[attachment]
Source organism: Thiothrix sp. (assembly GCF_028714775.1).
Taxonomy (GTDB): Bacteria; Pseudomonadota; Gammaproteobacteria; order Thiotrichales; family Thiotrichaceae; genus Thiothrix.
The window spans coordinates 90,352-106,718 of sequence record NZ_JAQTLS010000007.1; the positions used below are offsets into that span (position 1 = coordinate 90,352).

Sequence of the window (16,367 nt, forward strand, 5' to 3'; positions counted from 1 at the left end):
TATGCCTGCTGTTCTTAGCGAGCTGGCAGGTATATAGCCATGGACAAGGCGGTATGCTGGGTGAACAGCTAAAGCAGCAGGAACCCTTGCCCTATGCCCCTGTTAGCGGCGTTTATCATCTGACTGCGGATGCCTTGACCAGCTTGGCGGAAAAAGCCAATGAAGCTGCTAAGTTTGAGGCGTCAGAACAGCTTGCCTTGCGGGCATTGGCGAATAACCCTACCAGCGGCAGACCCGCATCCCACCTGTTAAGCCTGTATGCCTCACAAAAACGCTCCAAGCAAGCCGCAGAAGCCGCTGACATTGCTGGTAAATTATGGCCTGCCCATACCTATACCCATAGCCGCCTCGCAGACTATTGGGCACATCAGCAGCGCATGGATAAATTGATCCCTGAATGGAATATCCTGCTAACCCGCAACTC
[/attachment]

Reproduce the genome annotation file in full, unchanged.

Source organism: Thiothrix sp. (assembly GCF_028714775.1).
Taxonomy (GTDB): Bacteria; Pseudomonadota; Gammaproteobacteria; order Thiotrichales; family Thiotrichaceae; genus Thiothrix.
The window spans coordinates 90,352-106,718 of sequence record NZ_JAQTLS010000007.1; the positions used below are offsets into that span (position 1 = coordinate 90,352).

Sequence of the window (16,367 nt, forward strand, 5' to 3'; positions counted from 1 at the left end):
TATGCCTGCTGTTCTTAGCGAGCTGGCAGGTATATAGCCATGGACAAGGCGGTATGCTGGGTGAACAGCTAAAGCAGCAGGAACCCTTGCCCTATGCCCCTGTTAGCGGCGTTTATCATCTGACTGCGGATGCCTTGACCAGCTTGGCGGAAAAAGCCAATGAAGCTGCTAAGTTTGAGGCGTCAGAACAGCTTGCCTTGCGGGCATTGGCGAATAACCCTACCAGCGGCAGACCCGCATCCCACCTGTTAAGCCTGTATGCCTCACAAAAACGCTCCAAGCAAGCCGCAGAAGCCGCTGACATTGCTGGTAAATTATGGCCTGCCCATACCTATACCCATAGCCGCCTCGCAGACTATTGGGCACATCAGCAGCGCATGGATAAATTGATCCCTGAATGGAATATCCTGCTAACCCGCAACTC